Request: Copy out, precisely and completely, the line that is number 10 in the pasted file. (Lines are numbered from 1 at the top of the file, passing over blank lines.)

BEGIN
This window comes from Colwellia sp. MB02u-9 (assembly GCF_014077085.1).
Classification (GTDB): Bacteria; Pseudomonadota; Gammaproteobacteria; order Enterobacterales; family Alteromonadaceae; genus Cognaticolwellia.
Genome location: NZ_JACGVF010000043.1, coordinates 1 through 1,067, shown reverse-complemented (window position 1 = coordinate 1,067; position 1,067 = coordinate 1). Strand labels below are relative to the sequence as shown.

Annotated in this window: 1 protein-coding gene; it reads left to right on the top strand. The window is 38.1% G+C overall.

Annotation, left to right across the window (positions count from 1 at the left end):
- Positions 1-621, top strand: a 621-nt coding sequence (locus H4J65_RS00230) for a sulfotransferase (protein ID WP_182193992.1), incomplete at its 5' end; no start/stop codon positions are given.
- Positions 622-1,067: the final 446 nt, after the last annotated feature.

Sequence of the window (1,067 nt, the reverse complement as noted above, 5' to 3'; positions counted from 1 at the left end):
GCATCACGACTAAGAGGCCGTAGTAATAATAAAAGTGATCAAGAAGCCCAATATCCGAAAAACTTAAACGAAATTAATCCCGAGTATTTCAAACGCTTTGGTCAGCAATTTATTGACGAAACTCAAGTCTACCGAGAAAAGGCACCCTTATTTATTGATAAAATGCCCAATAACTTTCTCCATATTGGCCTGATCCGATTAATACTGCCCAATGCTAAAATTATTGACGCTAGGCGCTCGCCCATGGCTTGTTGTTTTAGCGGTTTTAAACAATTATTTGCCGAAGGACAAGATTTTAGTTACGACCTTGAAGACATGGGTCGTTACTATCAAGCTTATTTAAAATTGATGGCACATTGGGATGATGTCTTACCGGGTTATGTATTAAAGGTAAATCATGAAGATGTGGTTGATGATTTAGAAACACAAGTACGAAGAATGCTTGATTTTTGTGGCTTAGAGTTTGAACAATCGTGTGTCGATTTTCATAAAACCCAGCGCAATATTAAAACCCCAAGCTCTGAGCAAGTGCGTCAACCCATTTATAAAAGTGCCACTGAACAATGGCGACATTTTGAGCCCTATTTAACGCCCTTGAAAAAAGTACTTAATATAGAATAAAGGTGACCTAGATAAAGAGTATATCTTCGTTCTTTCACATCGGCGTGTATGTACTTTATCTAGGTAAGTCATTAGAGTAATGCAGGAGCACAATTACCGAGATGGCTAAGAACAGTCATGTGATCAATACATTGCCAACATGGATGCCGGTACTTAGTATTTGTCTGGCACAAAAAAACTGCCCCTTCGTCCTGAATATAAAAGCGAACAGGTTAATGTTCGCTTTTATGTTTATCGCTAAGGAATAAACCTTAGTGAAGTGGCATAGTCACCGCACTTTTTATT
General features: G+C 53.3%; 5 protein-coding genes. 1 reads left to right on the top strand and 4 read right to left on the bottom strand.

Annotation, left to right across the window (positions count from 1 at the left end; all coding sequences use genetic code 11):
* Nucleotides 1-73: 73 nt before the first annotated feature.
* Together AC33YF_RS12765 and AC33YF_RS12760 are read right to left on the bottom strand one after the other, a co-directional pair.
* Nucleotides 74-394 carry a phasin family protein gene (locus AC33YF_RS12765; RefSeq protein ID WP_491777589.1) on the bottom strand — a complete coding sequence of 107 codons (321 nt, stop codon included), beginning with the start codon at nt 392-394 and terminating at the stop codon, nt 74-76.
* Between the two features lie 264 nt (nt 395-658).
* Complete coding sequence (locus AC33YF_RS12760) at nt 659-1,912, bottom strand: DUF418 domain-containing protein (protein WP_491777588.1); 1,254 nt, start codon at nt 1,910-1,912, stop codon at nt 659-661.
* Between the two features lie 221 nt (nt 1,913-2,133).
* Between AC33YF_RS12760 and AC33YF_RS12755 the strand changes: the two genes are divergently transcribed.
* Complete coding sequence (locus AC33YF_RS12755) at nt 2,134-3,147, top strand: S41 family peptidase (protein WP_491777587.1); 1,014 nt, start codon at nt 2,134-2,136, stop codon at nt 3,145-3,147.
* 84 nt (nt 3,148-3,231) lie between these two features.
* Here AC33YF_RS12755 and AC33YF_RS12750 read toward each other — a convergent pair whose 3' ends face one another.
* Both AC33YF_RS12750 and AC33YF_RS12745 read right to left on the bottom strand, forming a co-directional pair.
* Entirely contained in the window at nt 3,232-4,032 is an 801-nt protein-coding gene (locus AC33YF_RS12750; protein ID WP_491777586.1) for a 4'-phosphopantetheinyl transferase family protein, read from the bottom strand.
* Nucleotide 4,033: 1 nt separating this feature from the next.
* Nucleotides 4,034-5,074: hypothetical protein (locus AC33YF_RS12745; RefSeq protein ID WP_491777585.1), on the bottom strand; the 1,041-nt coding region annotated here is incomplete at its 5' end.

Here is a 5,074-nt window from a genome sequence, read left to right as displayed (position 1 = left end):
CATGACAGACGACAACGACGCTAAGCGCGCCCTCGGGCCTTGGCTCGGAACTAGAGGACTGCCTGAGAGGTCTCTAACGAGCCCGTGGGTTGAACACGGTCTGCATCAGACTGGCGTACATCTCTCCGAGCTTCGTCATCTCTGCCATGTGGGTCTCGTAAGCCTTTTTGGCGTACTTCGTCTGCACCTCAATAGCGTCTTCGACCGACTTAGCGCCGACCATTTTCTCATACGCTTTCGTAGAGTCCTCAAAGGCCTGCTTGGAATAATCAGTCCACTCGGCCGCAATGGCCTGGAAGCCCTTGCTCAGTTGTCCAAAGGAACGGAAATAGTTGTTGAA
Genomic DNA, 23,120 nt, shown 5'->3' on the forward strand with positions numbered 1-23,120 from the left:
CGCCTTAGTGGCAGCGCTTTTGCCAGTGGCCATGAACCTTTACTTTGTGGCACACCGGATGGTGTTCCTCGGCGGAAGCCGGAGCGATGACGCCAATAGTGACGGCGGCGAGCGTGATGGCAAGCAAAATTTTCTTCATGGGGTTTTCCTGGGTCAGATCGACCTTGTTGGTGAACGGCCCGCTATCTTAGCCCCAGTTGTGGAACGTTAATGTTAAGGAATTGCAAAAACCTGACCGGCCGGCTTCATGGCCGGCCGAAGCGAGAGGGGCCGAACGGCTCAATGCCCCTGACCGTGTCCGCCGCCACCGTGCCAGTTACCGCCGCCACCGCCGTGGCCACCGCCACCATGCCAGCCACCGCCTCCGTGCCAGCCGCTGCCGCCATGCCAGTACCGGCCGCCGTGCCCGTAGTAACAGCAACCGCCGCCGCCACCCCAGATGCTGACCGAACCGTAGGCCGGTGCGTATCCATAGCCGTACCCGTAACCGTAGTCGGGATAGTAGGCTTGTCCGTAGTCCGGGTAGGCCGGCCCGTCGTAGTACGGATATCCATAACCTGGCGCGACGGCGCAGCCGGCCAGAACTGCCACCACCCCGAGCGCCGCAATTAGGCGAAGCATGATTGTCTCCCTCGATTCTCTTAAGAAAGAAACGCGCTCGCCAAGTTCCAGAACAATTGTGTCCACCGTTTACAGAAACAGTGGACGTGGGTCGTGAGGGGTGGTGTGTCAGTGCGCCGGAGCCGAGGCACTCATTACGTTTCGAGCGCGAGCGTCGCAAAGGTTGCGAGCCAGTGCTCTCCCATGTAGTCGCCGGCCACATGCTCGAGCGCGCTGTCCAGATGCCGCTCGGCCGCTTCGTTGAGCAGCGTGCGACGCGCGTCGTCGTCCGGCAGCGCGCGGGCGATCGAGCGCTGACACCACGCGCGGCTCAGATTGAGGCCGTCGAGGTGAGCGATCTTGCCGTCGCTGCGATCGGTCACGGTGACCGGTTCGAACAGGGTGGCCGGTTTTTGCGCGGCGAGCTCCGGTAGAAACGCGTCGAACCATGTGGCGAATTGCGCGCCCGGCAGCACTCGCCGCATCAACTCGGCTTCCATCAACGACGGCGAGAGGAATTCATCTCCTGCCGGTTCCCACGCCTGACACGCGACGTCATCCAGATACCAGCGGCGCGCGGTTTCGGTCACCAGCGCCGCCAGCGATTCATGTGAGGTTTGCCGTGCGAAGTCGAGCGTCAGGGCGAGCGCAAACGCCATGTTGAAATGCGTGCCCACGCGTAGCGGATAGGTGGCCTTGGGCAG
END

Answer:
General features: G+C 53.3%; 5 protein-coding genes. 1 reads left to right on the top strand and 4 read right to left on the bottom strand.